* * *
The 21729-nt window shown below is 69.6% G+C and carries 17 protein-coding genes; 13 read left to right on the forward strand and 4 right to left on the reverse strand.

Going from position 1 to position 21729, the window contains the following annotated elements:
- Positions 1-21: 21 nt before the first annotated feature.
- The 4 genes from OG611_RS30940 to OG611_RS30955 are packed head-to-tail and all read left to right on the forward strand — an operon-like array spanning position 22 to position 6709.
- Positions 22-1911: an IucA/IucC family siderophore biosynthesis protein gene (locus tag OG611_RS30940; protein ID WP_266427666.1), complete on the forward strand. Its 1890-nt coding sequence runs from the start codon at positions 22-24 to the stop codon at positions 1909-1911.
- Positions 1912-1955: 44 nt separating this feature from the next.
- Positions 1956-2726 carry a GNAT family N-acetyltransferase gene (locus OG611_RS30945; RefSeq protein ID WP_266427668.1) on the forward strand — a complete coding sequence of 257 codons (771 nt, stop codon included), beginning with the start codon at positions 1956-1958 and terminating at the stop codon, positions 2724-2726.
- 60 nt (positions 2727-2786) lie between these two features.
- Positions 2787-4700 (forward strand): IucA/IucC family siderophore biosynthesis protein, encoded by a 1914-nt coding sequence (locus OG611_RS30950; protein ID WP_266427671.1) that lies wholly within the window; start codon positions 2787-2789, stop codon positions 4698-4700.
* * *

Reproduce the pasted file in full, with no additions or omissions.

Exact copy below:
The 21729-nt window shown below is 69.6% G+C and carries 17 protein-coding genes; 13 read left to right on the forward strand and 4 right to left on the reverse strand.

Going from position 1 to position 21729, the window contains the following annotated elements:
- Positions 1-21: 21 nt before the first annotated feature.
- The 4 genes from OG611_RS30940 to OG611_RS30955 are packed head-to-tail and all read left to right on the forward strand — an operon-like array spanning position 22 to position 6709.
- Positions 22-1911: an IucA/IucC family siderophore biosynthesis protein gene (locus tag OG611_RS30940; protein ID WP_266427666.1), complete on the forward strand. Its 1890-nt coding sequence runs from the start codon at positions 22-24 to the stop codon at positions 1909-1911.
- Positions 1912-1955: 44 nt separating this feature from the next.
- Positions 1956-2726 carry a GNAT family N-acetyltransferase gene (locus OG611_RS30945; RefSeq protein ID WP_266427668.1) on the forward strand — a complete coding sequence of 257 codons (771 nt, stop codon included), beginning with the start codon at positions 1956-1958 and terminating at the stop codon, positions 2724-2726.
- 60 nt (positions 2727-2786) lie between these two features.
- Positions 2787-4700 (forward strand): IucA/IucC family siderophore biosynthesis protein, encoded by a 1914-nt coding sequence (locus OG611_RS30950; protein ID WP_266427671.1) that lies wholly within the window; start codon positions 2787-2789, stop codon positions 4698-4700.